September 7, 1971: Judge Taylor Creates Busing System for Desegregation

After Brown v. Board of Education forced desegregation in schools on May 17, 1954, many Southern cities resisted, much like Dallas’ Independent School District (DISD). After 15 years of struggling to implement a desegregation plan in Dallas, Judge William Taylor passed a forced busing plan (McCorkle, 2008, p. 305).

In 1970, Tasby v. Estes went to federal court and Judge Taylor was set to hear the case. He was in favor of desegregation and was looking for a way to implement a plan in Dallas that would appease the equality movement in schools. In Tasby, the argument focused on the fact that black schools were inferior to white schools in quality of textbook, their libraries, their educational services, and the facilities. Because of these differences in quality, black and brown students were underperforming and it was being reflected in test scores (McCorkle, 2008, p. 311).

In response to this case, Judge Taylor directed TEDTAC to draft a plan that would incorporate busing into the desegregation effort, but this plan was not received well by the black community. Many leaders in the community felt that it was unfair to only bus black children into white schools and not bus white students into black schools as well. They called for two-way busing in the new plan (McCorkle, 2008, p. 311).

Shows desegregation beginning in public schools, with children of every background and color going to the same school (McCorkle, 2008).

When Judge Taylor made his ruling in Tasby, it was clear that he was not focused on the “separate but equal” dimension and was mainly concerned with the segregation of DISD. In order to avoid massive crosstown busing, which would be highly disruptive, Taylor requested a new busing plan that would be due in one week (McCorkle, 2008, p. 314).

This plan created a tri-ethnic committee that contained many people that felt that black schools did not offer quality education programs and wanted proportional desegregation of the staff. Ultimately, this lead to the creation of the “Confluence of Cultures” plan, which led to 5,000 juniors and seniors being bused to other schools. Also, it created “TV integration” that would help young children who could not be bused get interaction with students of a different race (McCorkle, 2008, pg. 215).

An old newspaper showing Oak Cliff residents protesting the forced busing mandate (The Commit Partnership, 2021).

After the forced busing was enacted, it lead to lots of violence and unrest between the different races in the same school. The media took over and put out articles about violence in low-income, minority schools, which scared the white families who had children attending school there. Because of these failures, DISD slowed down their efforts of desegregation and made the quality of education in black schools more of a priority (McCorkle, 2008, p. 331).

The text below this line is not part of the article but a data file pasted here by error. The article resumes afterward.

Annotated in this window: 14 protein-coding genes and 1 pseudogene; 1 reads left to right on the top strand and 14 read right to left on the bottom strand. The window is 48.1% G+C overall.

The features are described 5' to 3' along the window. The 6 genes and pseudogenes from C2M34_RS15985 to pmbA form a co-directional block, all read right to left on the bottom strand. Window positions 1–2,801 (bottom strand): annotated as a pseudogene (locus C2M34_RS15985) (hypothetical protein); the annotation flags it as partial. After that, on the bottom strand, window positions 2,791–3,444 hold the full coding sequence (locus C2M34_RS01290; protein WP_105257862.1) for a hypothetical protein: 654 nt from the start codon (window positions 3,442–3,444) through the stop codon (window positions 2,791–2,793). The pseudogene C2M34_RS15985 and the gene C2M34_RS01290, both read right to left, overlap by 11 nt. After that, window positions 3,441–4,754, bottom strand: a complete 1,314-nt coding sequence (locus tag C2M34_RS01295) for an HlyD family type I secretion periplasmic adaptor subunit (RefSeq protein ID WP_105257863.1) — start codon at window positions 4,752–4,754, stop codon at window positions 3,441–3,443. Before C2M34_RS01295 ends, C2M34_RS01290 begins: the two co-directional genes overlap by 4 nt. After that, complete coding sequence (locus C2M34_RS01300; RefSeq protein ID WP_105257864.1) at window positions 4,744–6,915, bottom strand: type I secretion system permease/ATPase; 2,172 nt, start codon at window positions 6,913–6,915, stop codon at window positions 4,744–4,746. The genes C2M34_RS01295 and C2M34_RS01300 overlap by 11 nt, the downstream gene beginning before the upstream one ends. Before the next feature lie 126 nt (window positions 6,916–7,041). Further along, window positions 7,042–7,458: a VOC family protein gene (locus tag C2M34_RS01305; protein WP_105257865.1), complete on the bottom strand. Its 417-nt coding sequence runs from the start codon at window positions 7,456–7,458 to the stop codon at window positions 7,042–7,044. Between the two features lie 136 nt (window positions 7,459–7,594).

Dr. Emmet Conrad, the first black member of the DISD Board of Trustees, said:

“Busing is the one weapon minority groups have to achieve equal education.”

Dr. Emmet Conrad, DISD Board of Trustees

Using busing as a weapon helped minorities achieve better teachers, smaller class sizes, and better test scores, showing improvements in many of the problems they highlighted.

A few years later, it became apparent that massive amounts of white flight was occurring in Dallas. The only students left in Dallas public schools were those who could not afford to attend private school, and it was a predominantly minority school system. According to D Magazine, 36.89% of white students in 4th-6th grade dropped out of public school within one year of Taylor’s busing plan (Curts, 1977, par. 9-10).

At the beginning, the white flight occurred because of racist beliefs and the fear of white students sitting next to black students in schools. The white flight that occurred a year afterwards was attributed to the fact that schools were losing resources and the quality of education was declining. Parents did not want their students falling behind, so they sent them to private schools instead (Curts, 1977, par. 10).

Busing was also harmful to communities because students could no longer participate in sports and extracurriculars because they lived too far away to travel the long distances to the school. Parents were also less involved in the schools and this hurt the culture that pulled people together (Curts, 1977, par. 16).

To learn more about how Dallas county handled desegregation, and the effects that still linger in Dallas today, listen to the podcast from The Commit Partnership (2021) below:



McCorkle, G. S. (2008). Busing Comes to Dallas Schools. The Southwestern Historical Quarterly, 111(3), 304–333.

Partnership, T. C. (2021, October 27). The Miseducation of Dallas County:… ( [Text/html]. The Commit Partnership; The Commit Partnership.